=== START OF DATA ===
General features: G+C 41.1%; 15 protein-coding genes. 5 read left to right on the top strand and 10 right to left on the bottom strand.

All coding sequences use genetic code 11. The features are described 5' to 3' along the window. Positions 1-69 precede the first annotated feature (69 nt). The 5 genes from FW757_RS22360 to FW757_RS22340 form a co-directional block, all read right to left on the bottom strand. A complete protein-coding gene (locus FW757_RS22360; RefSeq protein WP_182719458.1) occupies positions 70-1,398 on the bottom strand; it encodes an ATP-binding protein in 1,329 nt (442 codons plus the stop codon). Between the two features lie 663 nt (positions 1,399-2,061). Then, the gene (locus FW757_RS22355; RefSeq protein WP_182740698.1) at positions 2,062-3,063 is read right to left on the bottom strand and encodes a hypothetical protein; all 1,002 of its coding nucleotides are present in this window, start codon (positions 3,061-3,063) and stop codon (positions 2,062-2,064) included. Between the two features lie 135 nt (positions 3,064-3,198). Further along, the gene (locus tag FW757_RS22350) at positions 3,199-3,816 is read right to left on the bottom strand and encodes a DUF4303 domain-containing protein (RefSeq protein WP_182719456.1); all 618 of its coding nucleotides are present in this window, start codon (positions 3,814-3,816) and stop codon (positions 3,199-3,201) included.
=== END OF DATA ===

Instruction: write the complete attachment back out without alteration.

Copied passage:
General features: G+C 41.1%; 15 protein-coding genes. 5 read left to right on the top strand and 10 right to left on the bottom strand.

All coding sequences use genetic code 11. The features are described 5' to 3' along the window. Positions 1-69 precede the first annotated feature (69 nt). The 5 genes from FW757_RS22360 to FW757_RS22340 form a co-directional block, all read right to left on the bottom strand. A complete protein-coding gene (locus FW757_RS22360; RefSeq protein WP_182719458.1) occupies positions 70-1,398 on the bottom strand; it encodes an ATP-binding protein in 1,329 nt (442 codons plus the stop codon). Between the two features lie 663 nt (positions 1,399-2,061). Then, the gene (locus FW757_RS22355; RefSeq protein WP_182740698.1) at positions 2,062-3,063 is read right to left on the bottom strand and encodes a hypothetical protein; all 1,002 of its coding nucleotides are present in this window, start codon (positions 3,061-3,063) and stop codon (positions 2,062-2,064) included. Between the two features lie 135 nt (positions 3,064-3,198). Further along, the gene (locus tag FW757_RS22350) at positions 3,199-3,816 is read right to left on the bottom strand and encodes a DUF4303 domain-containing protein (RefSeq protein WP_182719456.1); all 618 of its coding nucleotides are present in this window, start codon (positions 3,814-3,816) and stop codon (positions 3,199-3,201) included.